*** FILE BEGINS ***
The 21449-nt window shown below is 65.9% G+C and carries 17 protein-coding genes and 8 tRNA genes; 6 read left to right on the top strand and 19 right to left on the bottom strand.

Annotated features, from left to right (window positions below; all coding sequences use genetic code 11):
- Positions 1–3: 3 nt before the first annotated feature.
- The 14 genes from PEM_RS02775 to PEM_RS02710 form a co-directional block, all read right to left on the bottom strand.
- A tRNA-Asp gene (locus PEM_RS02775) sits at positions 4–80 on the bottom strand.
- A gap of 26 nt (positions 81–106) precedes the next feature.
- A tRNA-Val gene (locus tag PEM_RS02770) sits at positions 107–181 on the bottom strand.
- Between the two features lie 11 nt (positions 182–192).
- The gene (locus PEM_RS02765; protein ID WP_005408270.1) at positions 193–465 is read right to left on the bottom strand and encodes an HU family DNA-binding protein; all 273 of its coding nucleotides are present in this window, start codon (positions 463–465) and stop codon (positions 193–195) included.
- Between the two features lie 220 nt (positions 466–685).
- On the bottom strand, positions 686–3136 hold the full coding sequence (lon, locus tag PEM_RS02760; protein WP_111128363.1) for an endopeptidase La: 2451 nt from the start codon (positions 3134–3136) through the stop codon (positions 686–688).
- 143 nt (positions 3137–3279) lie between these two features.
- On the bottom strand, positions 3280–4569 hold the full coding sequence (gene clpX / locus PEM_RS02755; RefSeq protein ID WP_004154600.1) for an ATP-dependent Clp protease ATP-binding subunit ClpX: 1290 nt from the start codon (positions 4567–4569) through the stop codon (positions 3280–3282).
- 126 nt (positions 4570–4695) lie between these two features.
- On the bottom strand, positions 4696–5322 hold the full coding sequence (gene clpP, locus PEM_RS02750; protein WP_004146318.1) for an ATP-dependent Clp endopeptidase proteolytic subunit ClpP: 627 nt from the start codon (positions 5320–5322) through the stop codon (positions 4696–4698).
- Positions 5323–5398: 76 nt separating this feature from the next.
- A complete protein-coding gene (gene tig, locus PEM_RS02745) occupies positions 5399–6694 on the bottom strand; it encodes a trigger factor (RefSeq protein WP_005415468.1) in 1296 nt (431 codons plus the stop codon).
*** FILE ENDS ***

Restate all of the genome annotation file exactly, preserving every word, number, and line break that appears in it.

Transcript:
The 21449-nt window shown below is 65.9% G+C and carries 17 protein-coding genes and 8 tRNA genes; 6 read left to right on the top strand and 19 right to left on the bottom strand.

Annotated features, from left to right (window positions below; all coding sequences use genetic code 11):
- Positions 1–3: 3 nt before the first annotated feature.
- The 14 genes from PEM_RS02775 to PEM_RS02710 form a co-directional block, all read right to left on the bottom strand.
- A tRNA-Asp gene (locus PEM_RS02775) sits at positions 4–80 on the bottom strand.
- A gap of 26 nt (positions 81–106) precedes the next feature.
- A tRNA-Val gene (locus tag PEM_RS02770) sits at positions 107–181 on the bottom strand.
- Between the two features lie 11 nt (positions 182–192).
- The gene (locus PEM_RS02765; protein ID WP_005408270.1) at positions 193–465 is read right to left on the bottom strand and encodes an HU family DNA-binding protein; all 273 of its coding nucleotides are present in this window, start codon (positions 463–465) and stop codon (positions 193–195) included.
- Between the two features lie 220 nt (positions 466–685).
- On the bottom strand, positions 686–3136 hold the full coding sequence (lon, locus tag PEM_RS02760; protein WP_111128363.1) for an endopeptidase La: 2451 nt from the start codon (positions 3134–3136) through the stop codon (positions 686–688).
- 143 nt (positions 3137–3279) lie between these two features.
- On the bottom strand, positions 3280–4569 hold the full coding sequence (gene clpX / locus PEM_RS02755; RefSeq protein ID WP_004154600.1) for an ATP-dependent Clp protease ATP-binding subunit ClpX: 1290 nt from the start codon (positions 4567–4569) through the stop codon (positions 3280–3282).
- 126 nt (positions 4570–4695) lie between these two features.
- On the bottom strand, positions 4696–5322 hold the full coding sequence (gene clpP, locus PEM_RS02750; protein WP_004146318.1) for an ATP-dependent Clp endopeptidase proteolytic subunit ClpP: 627 nt from the start codon (positions 5320–5322) through the stop codon (positions 4696–4698).
- Positions 5323–5398: 76 nt separating this feature from the next.
- A complete protein-coding gene (gene tig, locus PEM_RS02745) occupies positions 5399–6694 on the bottom strand; it encodes a trigger factor (RefSeq protein WP_005415468.1) in 1296 nt (431 codons plus the stop codon).